Thursday, September 20, 2012

Lens Caps and some Yelling

     Last part of "Let me do it right this time" was just half of the last day I spent in Seoul (to take photographs).  On my quest to get a replacement for my lost lens cap, I got a bit more lessons on the street that I wasn't really prepared for.

     First lesson learned the hard way.  The missing lens cap was from Samyang 85mm, which I was sure it was a 72mm cap.  I decided to get a generic one without a name 'cause I find it a little pretentious putting a Nikon or a Canon cap on a 3rd party lens.  Namyang was supposed to be the place to go (in Seoul) when it comes to camera gear.  At the store, I specifically asked for a no-named 72mm lens cap.  But when I tried to fit it on my lens, it was slightly bigger.  I thought I made the mistake with the size, so I went back to the shop, bought a 67mm lens, and it didn't fit again.  Now this upsets me because once you open the product, you can not return it.  Out of frustration, I went to another store and gave in, thinking the "no-name" part was to blame.  I thought my first 72mm lens cap had a factory default.  To avoid that, I went ahead and bought a Nikon lens cap... 3 times more expensive because of the brand.  Well, it did fit.  And I'm slightly happy.  But when I went home, I examined my first 72mm cap and apparently it was 77mm.  Ok, I got it.  Examine the thing thoroughly before reacting.  Lesson learned.

     But that wasn't the interesting part of the afternoon.  It was what happened after I bought the right sized lens cap...

     Seoul, as typically all cities, on a typical Sunday, is very noisy.  You can hear someone shouting something through a megaphone/speaker on every turn.  So I wasn't listening to whatever (I thought) advertisement they're shouting on the street.  That was, until I saw traffic stopped for people to pass by.  A demonstration!

    I didn't see many photographers lurking and that gave me the boost.  With a manual lens stuck on my camera, I think this is the time to test what I can do so far.

Siamese Bag
I'm not sure if I like these two dogs being stuck the whole afternoon in this bag, but it was quite an attraction.  I like that the owner allowed me to take pictures too.  She even helped out when the two weren't looking at me (hence the hand).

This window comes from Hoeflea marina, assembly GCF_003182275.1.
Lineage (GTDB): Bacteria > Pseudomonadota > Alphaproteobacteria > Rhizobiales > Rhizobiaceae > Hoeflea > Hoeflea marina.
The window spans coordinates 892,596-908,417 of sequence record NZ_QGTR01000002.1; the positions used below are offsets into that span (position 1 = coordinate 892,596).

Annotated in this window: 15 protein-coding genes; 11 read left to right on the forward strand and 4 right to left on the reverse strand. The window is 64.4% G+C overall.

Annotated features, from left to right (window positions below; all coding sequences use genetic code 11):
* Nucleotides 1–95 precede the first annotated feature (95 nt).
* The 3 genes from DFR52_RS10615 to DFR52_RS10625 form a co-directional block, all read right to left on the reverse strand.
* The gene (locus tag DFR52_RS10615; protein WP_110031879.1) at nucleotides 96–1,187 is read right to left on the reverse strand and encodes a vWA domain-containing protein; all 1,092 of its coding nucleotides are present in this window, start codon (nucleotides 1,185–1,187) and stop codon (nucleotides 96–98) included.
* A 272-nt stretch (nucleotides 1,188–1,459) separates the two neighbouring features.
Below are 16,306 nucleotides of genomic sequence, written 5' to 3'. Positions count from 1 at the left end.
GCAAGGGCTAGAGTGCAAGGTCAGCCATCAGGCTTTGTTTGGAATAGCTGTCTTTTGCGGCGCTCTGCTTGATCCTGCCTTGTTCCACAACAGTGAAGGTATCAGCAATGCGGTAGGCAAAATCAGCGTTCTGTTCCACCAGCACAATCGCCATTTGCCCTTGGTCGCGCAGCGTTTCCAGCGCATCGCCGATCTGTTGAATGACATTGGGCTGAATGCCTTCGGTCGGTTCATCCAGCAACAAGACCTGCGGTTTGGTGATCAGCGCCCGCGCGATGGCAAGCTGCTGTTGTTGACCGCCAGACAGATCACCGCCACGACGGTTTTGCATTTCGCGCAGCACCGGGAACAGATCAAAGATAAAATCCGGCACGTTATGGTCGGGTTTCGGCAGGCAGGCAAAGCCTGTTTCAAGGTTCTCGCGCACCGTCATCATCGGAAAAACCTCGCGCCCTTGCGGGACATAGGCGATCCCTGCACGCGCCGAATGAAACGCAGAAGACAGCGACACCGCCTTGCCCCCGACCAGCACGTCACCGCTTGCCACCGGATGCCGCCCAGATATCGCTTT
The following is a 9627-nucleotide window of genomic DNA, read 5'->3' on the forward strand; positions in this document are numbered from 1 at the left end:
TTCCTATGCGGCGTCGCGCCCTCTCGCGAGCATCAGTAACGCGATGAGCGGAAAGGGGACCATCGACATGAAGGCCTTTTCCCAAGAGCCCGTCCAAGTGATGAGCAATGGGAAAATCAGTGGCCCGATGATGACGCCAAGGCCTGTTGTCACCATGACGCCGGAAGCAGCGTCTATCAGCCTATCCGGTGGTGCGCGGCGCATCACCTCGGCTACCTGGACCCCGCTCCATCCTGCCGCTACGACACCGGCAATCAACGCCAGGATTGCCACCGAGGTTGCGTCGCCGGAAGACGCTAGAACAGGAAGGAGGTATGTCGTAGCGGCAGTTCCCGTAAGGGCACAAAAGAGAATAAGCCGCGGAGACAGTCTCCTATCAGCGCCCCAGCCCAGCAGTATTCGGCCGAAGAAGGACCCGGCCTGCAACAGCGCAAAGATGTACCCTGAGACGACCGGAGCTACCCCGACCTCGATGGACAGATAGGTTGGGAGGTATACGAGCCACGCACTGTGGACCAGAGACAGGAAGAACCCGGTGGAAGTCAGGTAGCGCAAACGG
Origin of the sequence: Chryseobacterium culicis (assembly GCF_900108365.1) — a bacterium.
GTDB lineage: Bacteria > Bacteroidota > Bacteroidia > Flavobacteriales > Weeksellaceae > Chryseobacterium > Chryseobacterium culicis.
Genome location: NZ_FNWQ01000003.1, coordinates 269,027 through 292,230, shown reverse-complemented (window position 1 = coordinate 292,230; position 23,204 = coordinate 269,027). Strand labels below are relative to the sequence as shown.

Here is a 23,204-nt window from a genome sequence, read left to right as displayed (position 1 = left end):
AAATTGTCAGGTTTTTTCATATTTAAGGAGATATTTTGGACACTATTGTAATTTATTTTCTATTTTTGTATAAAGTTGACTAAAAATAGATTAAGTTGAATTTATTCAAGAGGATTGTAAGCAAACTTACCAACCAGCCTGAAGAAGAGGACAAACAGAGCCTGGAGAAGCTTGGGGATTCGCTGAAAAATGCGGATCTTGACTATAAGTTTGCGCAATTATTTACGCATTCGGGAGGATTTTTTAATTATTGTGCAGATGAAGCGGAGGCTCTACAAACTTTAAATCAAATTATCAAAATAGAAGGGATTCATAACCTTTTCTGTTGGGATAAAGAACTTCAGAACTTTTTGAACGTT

Say It With Conviction
I think they were chanting in response to what their leader was saying.  I wasn't listening as I'm totally focused on what I'm seeing.  And I saw a strong outburst of emotion... if that makes sense.

Show It With Conviction
Now this, I think, need no sound.  In my years here in South Korea, whenever a "demonstration" was discussed, this gesture with the fist means only one thing: Strike!  But what I so love with this woman was her facial expression.  I admire that despite the heat and the long walk, she could still shout and raise fist with full emotion.

Unlike Some Of Them
Most of these participants are concerned of exposing their identity (unlike some of them) although they support the cause.  I think they're doing fine.  As they show less of who they are by covering their faces with "what their message is."  

Send The Message
A lot of them are really devoted to showing their posters and what not.  Of course, it's understandable that they also need a break and lower them from time to time.  But as I see them notice me, a photographer, it was their cue to lift up those things again.  But let me say, it's just their arms that gets tired.  They could really shout.

     As these people pass by, I took the least I could allow myself.  After all, it's not about what's happening.  It's how much I've grown.  It was a test of quality over quantity.  I thought to myself, "If I still just shoot randomly and hope at least one of them are decent, I haven't grown."

     The result?  I look at these photos and see a LOT to work on to.  And my keeper ratio isn't that high.  Photo journalism is a field I like but struggle with.  But I think I have improved a lot.  If I look back to what I can do before, and see what I have done now, I know I did some things right.

     It's still a long way to go.  But at least I'm getting there.

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